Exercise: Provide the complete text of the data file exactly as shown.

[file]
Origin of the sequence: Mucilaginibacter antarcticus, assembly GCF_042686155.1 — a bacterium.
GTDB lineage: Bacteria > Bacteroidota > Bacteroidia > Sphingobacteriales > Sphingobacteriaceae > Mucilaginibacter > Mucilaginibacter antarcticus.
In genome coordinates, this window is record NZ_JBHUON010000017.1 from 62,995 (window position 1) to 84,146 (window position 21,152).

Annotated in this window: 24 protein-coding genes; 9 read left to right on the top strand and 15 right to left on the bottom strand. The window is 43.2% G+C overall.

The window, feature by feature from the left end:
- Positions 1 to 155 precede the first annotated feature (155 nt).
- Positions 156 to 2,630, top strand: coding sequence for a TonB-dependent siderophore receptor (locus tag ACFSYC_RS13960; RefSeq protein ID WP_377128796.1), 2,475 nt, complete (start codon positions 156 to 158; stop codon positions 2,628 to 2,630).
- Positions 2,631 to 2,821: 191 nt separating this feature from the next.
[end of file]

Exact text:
Origin of the sequence: Mucilaginibacter antarcticus, assembly GCF_042686155.1 — a bacterium.
GTDB lineage: Bacteria > Bacteroidota > Bacteroidia > Sphingobacteriales > Sphingobacteriaceae > Mucilaginibacter > Mucilaginibacter antarcticus.
In genome coordinates, this window is record NZ_JBHUON010000017.1 from 62,995 (window position 1) to 84,146 (window position 21,152).

Annotated in this window: 24 protein-coding genes; 9 read left to right on the top strand and 15 right to left on the bottom strand. The window is 43.2% G+C overall.

The window, feature by feature from the left end:
- Positions 1 to 155 precede the first annotated feature (155 nt).
- Positions 156 to 2,630, top strand: coding sequence for a TonB-dependent siderophore receptor (locus tag ACFSYC_RS13960; RefSeq protein ID WP_377128796.1), 2,475 nt, complete (start codon positions 156 to 158; stop codon positions 2,628 to 2,630).
- Positions 2,631 to 2,821: 191 nt separating this feature from the next.